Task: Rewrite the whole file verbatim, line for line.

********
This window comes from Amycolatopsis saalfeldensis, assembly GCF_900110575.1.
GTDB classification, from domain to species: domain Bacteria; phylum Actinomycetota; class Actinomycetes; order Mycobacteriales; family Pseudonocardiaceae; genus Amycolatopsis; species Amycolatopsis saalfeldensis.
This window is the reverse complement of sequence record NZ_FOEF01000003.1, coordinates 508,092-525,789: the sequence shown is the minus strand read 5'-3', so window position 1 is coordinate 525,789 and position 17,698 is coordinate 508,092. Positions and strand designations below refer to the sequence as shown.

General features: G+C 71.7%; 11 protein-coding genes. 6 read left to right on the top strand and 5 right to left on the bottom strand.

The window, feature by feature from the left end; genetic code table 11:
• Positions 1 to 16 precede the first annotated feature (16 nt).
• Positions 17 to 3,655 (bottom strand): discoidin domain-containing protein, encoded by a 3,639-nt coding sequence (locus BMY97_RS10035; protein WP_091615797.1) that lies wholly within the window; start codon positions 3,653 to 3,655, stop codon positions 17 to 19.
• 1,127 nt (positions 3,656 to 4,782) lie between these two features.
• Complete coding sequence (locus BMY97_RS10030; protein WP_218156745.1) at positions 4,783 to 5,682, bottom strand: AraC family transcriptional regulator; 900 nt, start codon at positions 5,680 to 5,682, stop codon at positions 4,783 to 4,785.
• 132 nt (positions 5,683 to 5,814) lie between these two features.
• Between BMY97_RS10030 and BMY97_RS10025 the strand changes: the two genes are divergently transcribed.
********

This window comes from Amycolatopsis saalfeldensis, assembly GCF_900110575.1.
GTDB classification, from domain to species: domain Bacteria; phylum Actinomycetota; class Actinomycetes; order Mycobacteriales; family Pseudonocardiaceae; genus Amycolatopsis; species Amycolatopsis saalfeldensis.
This window is the reverse complement of sequence record NZ_FOEF01000003.1, coordinates 508,092-525,789: the sequence shown is the minus strand read 5'-3', so window position 1 is coordinate 525,789 and position 17,698 is coordinate 508,092. Positions and strand designations below refer to the sequence as shown.

General features: G+C 71.7%; 11 protein-coding genes. 6 read left to right on the top strand and 5 right to left on the bottom strand.

The window, feature by feature from the left end; genetic code table 11:
• Positions 1 to 16 precede the first annotated feature (16 nt).
• Positions 17 to 3,655 (bottom strand): discoidin domain-containing protein, encoded by a 3,639-nt coding sequence (locus BMY97_RS10035; protein WP_091615797.1) that lies wholly within the window; start codon positions 3,653 to 3,655, stop codon positions 17 to 19.
• 1,127 nt (positions 3,656 to 4,782) lie between these two features.
• Complete coding sequence (locus BMY97_RS10030; protein WP_218156745.1) at positions 4,783 to 5,682, bottom strand: AraC family transcriptional regulator; 900 nt, start codon at positions 5,680 to 5,682, stop codon at positions 4,783 to 4,785.
• 132 nt (positions 5,683 to 5,814) lie between these two features.
• Between BMY97_RS10030 and BMY97_RS10025 the strand changes: the two genes are divergently transcribed.